Employers often ask job candidates to cite a weakness, a shortcoming, or an area that needs improvement. Most interview books advise creating an artificial weakness, such as “I’ve been accused of being a workaholic”, or, “I can sometimes be too driven to succeed.” Those aren’t really weaknesses, and giving that kind of pat, prepared answer can seem a bit insincere.

I recommend finding a true weakness or shortcoming from your past, that you have worked to partly or completely overcome. Then describe what you discovered about yourself, what actions you took, and what the outcome has been. Here’s an example:

“I was told in a review that I could be stronger with my team in driving them toward results, so I took a closer look at what was preventing me from doing that, and found that I had some concern about being too much of a taskmaster. I then discovered that helping my people understand how their individual goals tied into the organization both empowered and encouraged them, and made them more productive. It was a paradigm shift for me that helped me to be better at getting results.”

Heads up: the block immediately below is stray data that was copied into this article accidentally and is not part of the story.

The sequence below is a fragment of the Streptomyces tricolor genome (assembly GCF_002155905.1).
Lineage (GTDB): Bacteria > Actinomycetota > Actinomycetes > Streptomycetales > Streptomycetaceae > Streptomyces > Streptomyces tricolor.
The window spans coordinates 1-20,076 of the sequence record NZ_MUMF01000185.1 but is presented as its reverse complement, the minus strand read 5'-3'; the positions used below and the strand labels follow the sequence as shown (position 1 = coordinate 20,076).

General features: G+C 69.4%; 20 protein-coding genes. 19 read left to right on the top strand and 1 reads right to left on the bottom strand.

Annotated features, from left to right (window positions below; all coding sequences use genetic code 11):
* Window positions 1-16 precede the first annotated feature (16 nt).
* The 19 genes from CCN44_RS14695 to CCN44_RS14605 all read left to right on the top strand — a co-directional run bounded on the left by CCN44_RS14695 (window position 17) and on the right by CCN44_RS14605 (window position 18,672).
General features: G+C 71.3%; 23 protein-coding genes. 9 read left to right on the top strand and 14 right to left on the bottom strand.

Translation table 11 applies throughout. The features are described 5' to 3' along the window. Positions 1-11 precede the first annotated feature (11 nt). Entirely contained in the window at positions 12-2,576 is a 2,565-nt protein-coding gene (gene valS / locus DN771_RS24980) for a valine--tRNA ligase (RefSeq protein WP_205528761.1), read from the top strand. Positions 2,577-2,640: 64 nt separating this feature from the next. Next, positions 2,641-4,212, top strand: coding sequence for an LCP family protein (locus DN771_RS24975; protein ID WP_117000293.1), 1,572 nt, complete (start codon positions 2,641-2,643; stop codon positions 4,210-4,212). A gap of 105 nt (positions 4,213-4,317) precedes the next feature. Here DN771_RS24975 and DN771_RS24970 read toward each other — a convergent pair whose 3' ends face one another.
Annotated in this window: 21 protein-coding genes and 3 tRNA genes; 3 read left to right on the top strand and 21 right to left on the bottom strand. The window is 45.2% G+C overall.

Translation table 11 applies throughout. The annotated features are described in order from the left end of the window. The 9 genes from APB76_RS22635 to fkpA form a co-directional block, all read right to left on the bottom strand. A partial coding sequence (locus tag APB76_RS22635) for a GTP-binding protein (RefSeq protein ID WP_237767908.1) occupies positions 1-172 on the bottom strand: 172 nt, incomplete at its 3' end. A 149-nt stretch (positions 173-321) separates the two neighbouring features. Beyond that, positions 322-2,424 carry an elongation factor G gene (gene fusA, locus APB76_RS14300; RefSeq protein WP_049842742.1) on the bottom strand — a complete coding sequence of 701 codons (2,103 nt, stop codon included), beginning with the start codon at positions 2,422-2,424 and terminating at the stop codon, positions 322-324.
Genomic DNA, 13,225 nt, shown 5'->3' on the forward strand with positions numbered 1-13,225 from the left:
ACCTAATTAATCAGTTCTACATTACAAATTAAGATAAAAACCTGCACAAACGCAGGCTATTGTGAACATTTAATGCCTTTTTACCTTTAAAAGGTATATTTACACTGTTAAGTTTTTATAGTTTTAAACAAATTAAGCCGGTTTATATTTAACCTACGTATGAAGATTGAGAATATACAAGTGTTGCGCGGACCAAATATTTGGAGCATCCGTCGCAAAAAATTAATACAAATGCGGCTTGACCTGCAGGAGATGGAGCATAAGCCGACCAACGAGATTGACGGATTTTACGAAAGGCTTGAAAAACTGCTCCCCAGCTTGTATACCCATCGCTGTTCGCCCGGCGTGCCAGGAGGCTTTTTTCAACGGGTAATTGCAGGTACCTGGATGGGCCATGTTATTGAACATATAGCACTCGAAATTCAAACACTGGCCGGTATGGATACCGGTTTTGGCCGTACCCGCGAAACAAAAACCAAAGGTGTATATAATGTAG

This comes across as self-awareness, self-revelation, sound personal insight, growth, etc., and these will be perceived by the interviewer as strengths, even though you have discussed a genuine weakness.

Job Hunting Tips #2 – The “Informational Interview”

Many job hunting coaches advocate trying to get “Informational Interviews”, where you aren’t specifically aiming at a job, but just gathering information, getting advice, networking, etc. What can you try to accomplish in this meeting to improve the quality of the discussion? Here are some tips: